Endocannabinoid regulation of inward rectifier potassium (Kir) channels

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Abstract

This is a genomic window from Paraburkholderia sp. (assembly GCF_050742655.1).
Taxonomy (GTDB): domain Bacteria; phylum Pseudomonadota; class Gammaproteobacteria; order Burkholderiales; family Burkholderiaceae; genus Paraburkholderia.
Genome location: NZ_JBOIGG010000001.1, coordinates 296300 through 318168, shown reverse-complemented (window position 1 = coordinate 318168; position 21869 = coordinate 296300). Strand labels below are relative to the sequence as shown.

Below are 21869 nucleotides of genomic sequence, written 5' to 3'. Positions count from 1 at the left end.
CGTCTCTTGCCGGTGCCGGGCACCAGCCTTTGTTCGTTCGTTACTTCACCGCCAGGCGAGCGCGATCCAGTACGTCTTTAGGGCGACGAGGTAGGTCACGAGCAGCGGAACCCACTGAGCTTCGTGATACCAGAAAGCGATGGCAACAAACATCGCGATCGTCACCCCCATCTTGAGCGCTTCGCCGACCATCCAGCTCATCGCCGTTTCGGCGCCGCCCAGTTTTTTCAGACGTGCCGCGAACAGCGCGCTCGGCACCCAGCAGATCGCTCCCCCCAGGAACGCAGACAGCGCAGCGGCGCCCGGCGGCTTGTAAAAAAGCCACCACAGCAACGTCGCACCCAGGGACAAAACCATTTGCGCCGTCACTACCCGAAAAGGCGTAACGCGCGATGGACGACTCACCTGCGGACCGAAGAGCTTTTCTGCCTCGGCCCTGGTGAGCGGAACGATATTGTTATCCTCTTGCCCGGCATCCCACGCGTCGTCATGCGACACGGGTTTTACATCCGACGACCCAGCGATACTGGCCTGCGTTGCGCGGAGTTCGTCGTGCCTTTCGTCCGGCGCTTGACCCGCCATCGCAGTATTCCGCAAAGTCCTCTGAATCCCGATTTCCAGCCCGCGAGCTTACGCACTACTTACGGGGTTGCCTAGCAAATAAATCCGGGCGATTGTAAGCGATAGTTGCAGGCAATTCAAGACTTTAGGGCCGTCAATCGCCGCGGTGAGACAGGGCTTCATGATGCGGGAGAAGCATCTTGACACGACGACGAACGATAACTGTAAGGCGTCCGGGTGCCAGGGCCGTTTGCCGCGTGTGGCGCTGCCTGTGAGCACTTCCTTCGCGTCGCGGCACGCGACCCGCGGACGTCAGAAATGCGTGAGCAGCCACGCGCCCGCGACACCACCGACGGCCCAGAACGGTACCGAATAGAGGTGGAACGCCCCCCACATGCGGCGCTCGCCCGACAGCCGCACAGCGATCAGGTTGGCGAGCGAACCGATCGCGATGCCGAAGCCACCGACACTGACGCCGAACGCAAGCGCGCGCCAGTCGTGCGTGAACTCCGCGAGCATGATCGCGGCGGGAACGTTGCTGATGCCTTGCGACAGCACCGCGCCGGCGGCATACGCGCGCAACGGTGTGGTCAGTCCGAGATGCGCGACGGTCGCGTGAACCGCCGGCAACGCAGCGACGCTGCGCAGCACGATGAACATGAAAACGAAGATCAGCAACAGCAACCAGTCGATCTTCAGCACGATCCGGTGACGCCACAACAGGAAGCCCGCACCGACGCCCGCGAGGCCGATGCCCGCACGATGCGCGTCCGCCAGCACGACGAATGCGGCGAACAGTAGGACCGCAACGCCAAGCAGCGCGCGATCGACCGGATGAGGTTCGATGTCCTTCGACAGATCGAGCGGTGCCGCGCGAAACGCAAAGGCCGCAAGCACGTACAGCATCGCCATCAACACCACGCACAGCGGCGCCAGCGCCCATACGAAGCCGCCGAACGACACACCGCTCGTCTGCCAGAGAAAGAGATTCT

The inward rectifier potassium channel Kir2.1 (KCNJ2) is an important regulator of resting membrane potential in both excitable and non-excitable cells. The functions of Kir2.1 channels are dependent on their lipid environment, including the availability of PI(4,5)P 2 , secondary anionic lipids, cholesterol and long-chain fatty acids acyl coenzyme A (LC-CoA). Endocannabinoids are a class of lipids that are naturally expressed in a variety of cells, including cardiac, neuronal, and immune cells. While these lipids are identified as ligands for cannabinoid receptors (CBRs), there is a growing body of evidence that they can directly regulate the function of numerous ion channels independently of CBRs. Here we examine the effects of a panel of endocannabinoids on Kir2.1 function and demonstrate that a subset of endocannabinoids can alter Kir2.1 conductance to varying degrees independently of CBRs. Using computational and SPR analysis, endocannabinoid regulation of Kir2.1 channels appears to be the result of altered membrane properties, rather than through direct protein-lipid interactions. Furthermore, differences in endocannabinoid effects on Kir4.1 and Kir7.1 channels, indicating that endocannabinoid regulation is not conserved among Kir family members. These findings may have broader implications on the function of cardiac, neuronal and/or immune cells.

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